Optics are so important… those lenses through which we see objective realities. Do I see life through rose-colored glasses? Do I see principally through eyes of revolution and discontinuity (i.e. Marx)? Do I see through a lens of deconstruction, as might a physicist? or through a transcendent holistic lenses as might an impressionist painter? Two exhibits currently on view at the National Building Museum (NBM) offer starkly contrasting lenses for viewing city life. Both are powerful, and very much worth a visit. Today we’ll cover The Architectural Image 1920-1950. Tomorrow I’ll offer reflections on the second exhibit Investigating Where We Live: DC Now and Next.
The Architectural Image 1920-1950 – gives us an impressive array of cityscapes that show the King Kong-like mark made by the rise of the International Style in architecture. The prints, mostly black and white, represent several twentieth century evolutions: The artistic medium of etching (see an earlier post on J.M. Whistler’s 19th century contributions to this same art form), the growth new architectural and engineering techniques which birthed the skyscrapers that characterize most of these works, and finally (perhaps most intriguing of all) an evolving urban vocabulary.
The NBM’s prints represent a cap on an exhibit I saw in London ten years ago. In the summer of 2005, the Tate Britain mounted a beautiful historical retrospective. Paintings of the UK from the 17th through the 20th century were presented, showing the evolution of the island. Predominantly pastoral scenes from the agricultural era gave way to the development of 18th and 19th century technology. At first, the shift was benign, almost romantic: a blacksmith teaching his son the trade amid bucolic splendor. Benign gave way to intriguing ingenuity as railroads and lone steamboat cut across later landscapes. Eventually the full flowering of industry replaced the lilies of the field and smoke stacks from Dickensian workhouses rose where forests once stood.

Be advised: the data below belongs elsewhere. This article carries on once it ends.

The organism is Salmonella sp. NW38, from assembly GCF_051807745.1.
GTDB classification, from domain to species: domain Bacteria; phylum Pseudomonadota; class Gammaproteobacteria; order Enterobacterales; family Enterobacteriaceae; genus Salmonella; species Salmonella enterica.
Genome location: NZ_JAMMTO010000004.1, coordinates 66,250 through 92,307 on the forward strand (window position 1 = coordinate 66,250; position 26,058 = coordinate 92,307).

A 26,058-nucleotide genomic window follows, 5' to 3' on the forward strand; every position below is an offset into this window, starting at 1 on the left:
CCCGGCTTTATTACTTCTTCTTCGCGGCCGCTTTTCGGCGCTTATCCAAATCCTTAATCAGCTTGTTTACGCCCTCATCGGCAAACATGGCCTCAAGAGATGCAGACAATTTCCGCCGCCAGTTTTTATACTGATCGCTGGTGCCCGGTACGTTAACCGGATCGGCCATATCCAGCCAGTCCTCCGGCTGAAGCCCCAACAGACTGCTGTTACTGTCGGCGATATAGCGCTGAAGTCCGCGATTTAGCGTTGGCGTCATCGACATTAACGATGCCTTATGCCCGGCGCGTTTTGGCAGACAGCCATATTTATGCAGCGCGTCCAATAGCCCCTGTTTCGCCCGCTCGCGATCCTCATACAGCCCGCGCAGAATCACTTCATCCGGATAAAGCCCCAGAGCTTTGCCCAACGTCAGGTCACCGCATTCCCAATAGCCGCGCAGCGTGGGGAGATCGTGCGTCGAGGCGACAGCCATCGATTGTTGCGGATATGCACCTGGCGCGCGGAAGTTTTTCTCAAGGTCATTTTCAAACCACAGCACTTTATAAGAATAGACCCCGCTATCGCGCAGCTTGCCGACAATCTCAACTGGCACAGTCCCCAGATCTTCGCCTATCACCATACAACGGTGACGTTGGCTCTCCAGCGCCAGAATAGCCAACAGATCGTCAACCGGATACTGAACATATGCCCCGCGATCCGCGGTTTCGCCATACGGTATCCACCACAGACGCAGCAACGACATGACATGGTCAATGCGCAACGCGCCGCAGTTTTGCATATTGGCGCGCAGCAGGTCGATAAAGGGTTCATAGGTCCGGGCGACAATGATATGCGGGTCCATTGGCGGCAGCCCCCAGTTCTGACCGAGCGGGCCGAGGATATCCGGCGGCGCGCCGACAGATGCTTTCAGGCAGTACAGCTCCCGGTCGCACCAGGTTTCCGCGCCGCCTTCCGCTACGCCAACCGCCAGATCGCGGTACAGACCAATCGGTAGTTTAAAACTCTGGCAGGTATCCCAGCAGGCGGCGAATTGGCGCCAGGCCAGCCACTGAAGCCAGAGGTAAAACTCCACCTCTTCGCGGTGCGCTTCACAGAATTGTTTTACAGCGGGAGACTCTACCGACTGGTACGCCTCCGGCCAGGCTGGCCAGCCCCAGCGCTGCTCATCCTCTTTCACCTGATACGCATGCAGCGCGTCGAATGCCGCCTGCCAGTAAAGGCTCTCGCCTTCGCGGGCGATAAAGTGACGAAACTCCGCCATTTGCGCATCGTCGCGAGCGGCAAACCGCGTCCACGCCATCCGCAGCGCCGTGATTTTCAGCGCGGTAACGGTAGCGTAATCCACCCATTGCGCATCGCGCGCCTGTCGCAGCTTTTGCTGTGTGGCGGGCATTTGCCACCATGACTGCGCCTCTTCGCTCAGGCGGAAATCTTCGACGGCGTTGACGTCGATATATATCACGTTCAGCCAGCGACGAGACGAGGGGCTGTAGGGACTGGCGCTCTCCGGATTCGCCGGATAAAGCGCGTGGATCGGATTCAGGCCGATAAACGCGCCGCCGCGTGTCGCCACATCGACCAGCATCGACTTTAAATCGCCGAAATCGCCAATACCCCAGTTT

At the NBM, characteristic human words like “pastoral,” “romantic,” or even, “inventive,” are wholly blotted out in the displays of Howard Cook, Louis Lozowick, Leon Gilmour and Carles Turzak. They’ve been replaced by more modern descriptors: “Hard,” “Indomitable,” “Mechanical,” characteristic of Gotham. Sky scrapers dwarf citizens, trees, even earlier technological innovations (automobiles, elevated trains etc.)… The buildings have become the new citizens, the new focus of the city. Also interesting, the role of light in these prints. So many of them are set at night when spot lights struggle to illumine the mammoth proportions of the sky scrapers. Consider that for a moment… when even light itself struggles to encompass something you know that thing is BIG. Note also that both sun and moon have been replaced by man-made spotlights. Note most of all… that man is nowhere represented among these man-made things.
The Architectural Image reveals a disturbing reality of the twentieth century: that in our engineering genius, our creations have perhaps overcome us. Mensch and ubermensch have been dominated by “uberskyscraper.” In some ways it makes sense. These prints were being developed at exactly the same time as the atomic bomb… No other technology has so threatened to overcome its creators. St. John Paul II addresses such concerns in his Encyclical “Laborem Exercens,” on the dignity of human labor. There, he reminds us that ultimately, man is the subject of labor… he is its originator, and his good is its ultimate goal.
I know next to nothing about the artists who made these powerful architectural images. Today’s reflections should in no way suggest that Cook, Lozowick et al. were intentionally promoting man’s subjugation to his creations. But as the holiday season comes to a close and we return to the daily routines that we sometimes describe as the “rat race” “daily grind” or even “hamster wheel” the images at the NBM might be a timely reminder to reflect on our priorities and ask, “Is my labor working for me… or am I working for it?” See this exhibit. It’ll make you think.